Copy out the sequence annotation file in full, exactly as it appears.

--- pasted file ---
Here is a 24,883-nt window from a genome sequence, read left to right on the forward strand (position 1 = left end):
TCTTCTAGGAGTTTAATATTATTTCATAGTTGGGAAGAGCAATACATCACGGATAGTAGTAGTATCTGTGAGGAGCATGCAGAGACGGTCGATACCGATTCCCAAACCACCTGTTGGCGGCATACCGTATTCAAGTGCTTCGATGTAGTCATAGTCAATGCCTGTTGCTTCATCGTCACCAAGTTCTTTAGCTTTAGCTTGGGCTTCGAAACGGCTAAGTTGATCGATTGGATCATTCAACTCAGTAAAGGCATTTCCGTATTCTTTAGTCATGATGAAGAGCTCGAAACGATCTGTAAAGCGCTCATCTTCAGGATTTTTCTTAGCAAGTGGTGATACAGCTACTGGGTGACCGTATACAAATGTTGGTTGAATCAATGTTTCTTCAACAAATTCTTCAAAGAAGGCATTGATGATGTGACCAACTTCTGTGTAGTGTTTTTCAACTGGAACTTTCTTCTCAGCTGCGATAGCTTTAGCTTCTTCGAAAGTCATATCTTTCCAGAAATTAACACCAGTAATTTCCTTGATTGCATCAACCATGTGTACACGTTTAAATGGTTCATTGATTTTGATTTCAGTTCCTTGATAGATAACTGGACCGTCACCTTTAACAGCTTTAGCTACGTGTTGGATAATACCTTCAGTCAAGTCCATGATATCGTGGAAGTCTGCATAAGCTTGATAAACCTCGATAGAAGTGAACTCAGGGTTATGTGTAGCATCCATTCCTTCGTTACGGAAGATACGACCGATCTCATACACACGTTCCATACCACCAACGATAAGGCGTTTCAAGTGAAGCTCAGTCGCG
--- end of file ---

Here is a 24,883-nt window from a genome sequence, read left to right on the forward strand (position 1 = left end):
TCTTCTAGGAGTTTAATATTATTTCATAGTTGGGAAGAGCAATACATCACGGATAGTAGTAGTATCTGTGAGGAGCATGCAGAGACGGTCGATACCGATTCCCAAACCACCTGTTGGCGGCATACCGTATTCAAGTGCTTCGATGTAGTCATAGTCAATGCCTGTTGCTTCATCGTCACCAAGTTCTTTAGCTTTAGCTTGGGCTTCGAAACGGCTAAGTTGATCGATTGGATCATTCAACTCAGTAAAGGCATTTCCGTATTCTTTAGTCATGATGAAGAGCTCGAAACGATCTGTAAAGCGCTCATCTTCAGGATTTTTCTTAGCAAGTGGTGATACAGCTACTGGGTGACCGTATACAAATGTTGGTTGAATCAATGTTTCTTCAACAAATTCTTCAAAGAAGGCATTGATGATGTGACCAACTTCTGTGTAGTGTTTTTCAACTGGAACTTTCTTCTCAGCTGCGATAGCTTTAGCTTCTTCGAAAGTCATATCTTTCCAGAAATTAACACCAGTAATTTCCTTGATTGCATCAACCATGTGTACACGTTTAAATGGTTCATTGATTTTGATTTCAGTTCCTTGATAGATAACTGGACCGTCACCTTTAACAGCTTTAGCTACGTGTTGGATAATACCTTCAGTCAAGTCCATGATATCGTGGAAGTCTGCATAAGCTTGATAAACCTCGATAGAAGTGAACTCAGGGTTATGTGTAGCATCCATTCCTTCGTTACGGAAGATACGACCGATCTCATACACACGTTCCATACCACCAACGATAAGGCGTTTCAAGTGAAGCTCAGTCGCG